Smith and Winkler and the Grasp of the Gripping Hand
Smith and Winkler Destroy the Gripping Hand

Feh, but before all that we need to iron out the details of Smith and Winkler in The French Poodle Caper.

Monday, November 28, 2005

It's Beginning to Look a Lot Like Bullshit
We had the first white Thanksgiving I can distinctly recall. There was enough snow on the ground on Thursday and Friday to have provided a suitably white Christmas. As is our custom, we decked the halls on the Sunday after Thanksgiving; we went crazy with the lights, ornaments, and garland. Mom has so many Santas that they've spread from the mantle to the downstairs bathroom and the staircase itself. I put Duvall's O Holy Night in my CD player and Mu330's Winter Wonderland in the pile of CDs by the HAL in the Mountain's room. On the way home from Mass on Sunday Mom and I heard "The Most Wonderful Time of the Year," prompting me to reference Murky Transport Disaster's "Christmas Should Be Lasting All Year Long." Glorious, just glorious. It was beginning to look a lot like Christmas.

Today's afternoon high was just above sixty degrees Fahrenheit. I have only two things to say about that, both of them Simpsons-related: Worst. Fall. Ever. and "Lousy Smarch weather."

Honolulu Blue Forever
Mariucci had to go. Does it make a difference that it happened now instead of at the end of the season? Not that I can see. So, like the ambassador from the Neutral Planet, I have no strong feelings either way. Of course, nothing really makes a difference as long as Millen remains in charge. Hooray for rearranging the deck chairs on the Titanic.

Sunday, November 27, 2005

My pal Daddy Dylweed and his lovely wife Kristy now have two sons, Jay and Zane. Meanwhile, I saw three movies between Wednesday and Saturday, The Legend of Zorro, The 40-Year-Old Virgin, and Shopgirl. And this is where I count my blessings that people aren't graded on life for fear that I'd end up riding the short bus.

Thursday, November 24, 2005

The Mountain has been back since Tuesday night; last night, we enjoyed an old-style cinematic romp, The Legend of Zorro. (Presently, he is making his daily phone call to his girlflesh.) Yes, the Lions got killed this afternoon, but even so, who doesn't enjoy Thanksgiving football? I ate way too much Thanksgiving dinner, which means I ate just enough. This is the first white Thanksgiving I distinctly remember. Fan of Winter though I am, I don't usually like snow this early in the year (the first snowfall should be on December 1); still, given the disgustingly warm and sunny "Fall" we had (it was a fiasco hardly worthy of the name), this seems a fitting recompense. And tomorrow? More turkey, more yams, more cranberry sauce, more mashed potatoes, more gravy, more stuffing, more green bean casarole, more rolls, and MORE PIE! As I reminded the Mountain when he thought maybe he had too much dinner and couldn't stomach dessert, "There's always room for pie!" He cowboyed up and, oh, such a glorious pie we ate. This year, I am thankful for another splendid Thanksgiving.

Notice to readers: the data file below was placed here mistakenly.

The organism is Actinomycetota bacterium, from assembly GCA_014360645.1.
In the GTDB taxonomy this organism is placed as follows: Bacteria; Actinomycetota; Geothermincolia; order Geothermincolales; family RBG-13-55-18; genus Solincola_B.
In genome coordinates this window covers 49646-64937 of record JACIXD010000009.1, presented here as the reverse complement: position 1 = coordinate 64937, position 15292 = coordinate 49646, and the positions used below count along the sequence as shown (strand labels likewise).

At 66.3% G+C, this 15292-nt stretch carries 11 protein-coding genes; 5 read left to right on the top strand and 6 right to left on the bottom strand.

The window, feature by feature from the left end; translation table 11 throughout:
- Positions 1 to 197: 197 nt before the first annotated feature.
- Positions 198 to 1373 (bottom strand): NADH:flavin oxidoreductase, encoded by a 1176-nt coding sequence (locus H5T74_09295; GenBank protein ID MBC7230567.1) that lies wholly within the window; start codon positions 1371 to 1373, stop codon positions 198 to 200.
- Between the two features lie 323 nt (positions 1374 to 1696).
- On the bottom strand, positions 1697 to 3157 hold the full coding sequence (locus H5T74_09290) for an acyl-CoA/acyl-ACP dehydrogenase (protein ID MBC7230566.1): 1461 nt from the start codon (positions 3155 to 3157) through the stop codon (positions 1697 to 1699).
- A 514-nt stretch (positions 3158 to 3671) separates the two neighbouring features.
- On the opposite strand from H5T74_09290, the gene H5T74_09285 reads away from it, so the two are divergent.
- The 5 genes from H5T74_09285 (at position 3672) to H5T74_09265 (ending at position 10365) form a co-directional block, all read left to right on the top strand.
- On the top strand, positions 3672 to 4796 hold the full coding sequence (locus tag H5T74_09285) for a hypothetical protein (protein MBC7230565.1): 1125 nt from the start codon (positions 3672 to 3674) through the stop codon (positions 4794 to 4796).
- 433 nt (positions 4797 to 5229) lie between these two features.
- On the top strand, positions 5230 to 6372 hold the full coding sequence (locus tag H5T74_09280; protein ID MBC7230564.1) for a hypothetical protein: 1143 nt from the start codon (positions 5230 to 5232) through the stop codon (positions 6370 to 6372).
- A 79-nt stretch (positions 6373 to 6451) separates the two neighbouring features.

Tuesday, November 22, 2005

Scavenger Face
For several years, a broken riding lawn mower has sat behind our garage. (Dad bought it when David went to college, i.e. when he would finally have to mow the lawn himself. We always had to use an often-clogged push mower.) Grand Blanc Township no longer has a special "anything two men can carry" disposal day and the replacement on-request service refused to cart off a heavy riding mower. Mom had the bright idea that perhaps if we placed it on the curb scavengers might claim it. What did we have to lose? If no one carried it off, I would just roll it back behind the garage to sit and rot for another couple of years. I took out the garbage and the recycling as soon as I got home this afternoon, rolling the mower to the curb at around 4:45pm. A few minutes ago, I took the recently full kitchen trash to the curb and found the mower gone, exactly as Mom had predicted. Holy wow! Actually, that was even faster than Mom had predicted; she thought the early-morning scavengers, they of the rusty pick-ups and authentic trucker hats, would claim it. Some time between 4:45 and 7:45pm, somebody felt the need to claim a broken down lawn mower off our curb; it didn't even last the night. The moral of the story? For fast, efficient service, you just can't beat scavengers.

The Aftermath of "The Hour of Europe"
Hyperlink. The Dayton Accords were never perfect, but Bosnia and Herzegovina has been at peace for ten years. The use of American military might to end the genocide in the former Yugoslavia came far, far too late, but it remains the best thing President Clinton did in his eight years in the Oval Office and one of the noblest things America has ever done.
Sometimes I really want to be a pirate, but the blasted Ten Commandments rule out pretty much all piratical behavior. Lousy salvation.